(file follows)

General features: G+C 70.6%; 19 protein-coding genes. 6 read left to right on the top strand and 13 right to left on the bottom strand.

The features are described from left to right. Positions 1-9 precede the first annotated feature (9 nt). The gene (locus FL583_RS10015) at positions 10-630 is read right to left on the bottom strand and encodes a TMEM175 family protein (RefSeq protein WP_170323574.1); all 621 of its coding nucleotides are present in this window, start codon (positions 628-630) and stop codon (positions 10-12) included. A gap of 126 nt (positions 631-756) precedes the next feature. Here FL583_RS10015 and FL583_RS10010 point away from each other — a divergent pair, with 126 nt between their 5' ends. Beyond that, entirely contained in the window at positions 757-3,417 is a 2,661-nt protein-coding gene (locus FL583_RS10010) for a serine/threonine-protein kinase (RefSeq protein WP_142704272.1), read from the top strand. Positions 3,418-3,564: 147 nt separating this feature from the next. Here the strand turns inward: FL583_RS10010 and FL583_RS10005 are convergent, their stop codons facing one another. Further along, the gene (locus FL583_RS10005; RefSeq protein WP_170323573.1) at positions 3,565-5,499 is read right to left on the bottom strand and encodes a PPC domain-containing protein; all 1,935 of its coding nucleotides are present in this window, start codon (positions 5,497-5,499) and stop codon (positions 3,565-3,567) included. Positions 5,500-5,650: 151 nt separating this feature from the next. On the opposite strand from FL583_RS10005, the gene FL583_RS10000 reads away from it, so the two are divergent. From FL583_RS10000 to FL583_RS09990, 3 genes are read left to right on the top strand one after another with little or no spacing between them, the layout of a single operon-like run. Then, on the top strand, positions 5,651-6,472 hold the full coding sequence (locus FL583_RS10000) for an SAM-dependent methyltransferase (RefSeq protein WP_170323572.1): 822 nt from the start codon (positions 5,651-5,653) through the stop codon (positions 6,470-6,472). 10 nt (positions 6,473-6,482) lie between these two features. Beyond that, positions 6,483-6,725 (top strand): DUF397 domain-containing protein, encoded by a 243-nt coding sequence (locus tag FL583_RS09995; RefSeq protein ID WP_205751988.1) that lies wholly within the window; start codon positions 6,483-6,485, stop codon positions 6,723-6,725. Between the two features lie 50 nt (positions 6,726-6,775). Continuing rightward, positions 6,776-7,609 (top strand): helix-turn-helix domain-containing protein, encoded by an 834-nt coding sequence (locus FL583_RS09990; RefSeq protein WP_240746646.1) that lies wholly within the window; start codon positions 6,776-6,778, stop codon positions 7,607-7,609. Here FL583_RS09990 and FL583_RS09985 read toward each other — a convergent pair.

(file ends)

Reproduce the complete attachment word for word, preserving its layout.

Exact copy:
General features: G+C 70.6%; 19 protein-coding genes. 6 read left to right on the top strand and 13 right to left on the bottom strand.

The features are described from left to right. Positions 1-9 precede the first annotated feature (9 nt). The gene (locus FL583_RS10015) at positions 10-630 is read right to left on the bottom strand and encodes a TMEM175 family protein (RefSeq protein WP_170323574.1); all 621 of its coding nucleotides are present in this window, start codon (positions 628-630) and stop codon (positions 10-12) included. A gap of 126 nt (positions 631-756) precedes the next feature. Here FL583_RS10015 and FL583_RS10010 point away from each other — a divergent pair, with 126 nt between their 5' ends. Beyond that, entirely contained in the window at positions 757-3,417 is a 2,661-nt protein-coding gene (locus FL583_RS10010) for a serine/threonine-protein kinase (RefSeq protein WP_142704272.1), read from the top strand. Positions 3,418-3,564: 147 nt separating this feature from the next. Here the strand turns inward: FL583_RS10010 and FL583_RS10005 are convergent, their stop codons facing one another. Further along, the gene (locus FL583_RS10005; RefSeq protein WP_170323573.1) at positions 3,565-5,499 is read right to left on the bottom strand and encodes a PPC domain-containing protein; all 1,935 of its coding nucleotides are present in this window, start codon (positions 5,497-5,499) and stop codon (positions 3,565-3,567) included. Positions 5,500-5,650: 151 nt separating this feature from the next. On the opposite strand from FL583_RS10005, the gene FL583_RS10000 reads away from it, so the two are divergent. From FL583_RS10000 to FL583_RS09990, 3 genes are read left to right on the top strand one after another with little or no spacing between them, the layout of a single operon-like run. Then, on the top strand, positions 5,651-6,472 hold the full coding sequence (locus FL583_RS10000) for an SAM-dependent methyltransferase (RefSeq protein WP_170323572.1): 822 nt from the start codon (positions 5,651-5,653) through the stop codon (positions 6,470-6,472). 10 nt (positions 6,473-6,482) lie between these two features. Beyond that, positions 6,483-6,725 (top strand): DUF397 domain-containing protein, encoded by a 243-nt coding sequence (locus tag FL583_RS09995; RefSeq protein ID WP_205751988.1) that lies wholly within the window; start codon positions 6,483-6,485, stop codon positions 6,723-6,725. Between the two features lie 50 nt (positions 6,726-6,775). Continuing rightward, positions 6,776-7,609 (top strand): helix-turn-helix domain-containing protein, encoded by an 834-nt coding sequence (locus FL583_RS09990; RefSeq protein WP_240746646.1) that lies wholly within the window; start codon positions 6,776-6,778, stop codon positions 7,607-7,609. Here FL583_RS09990 and FL583_RS09985 read toward each other — a convergent pair.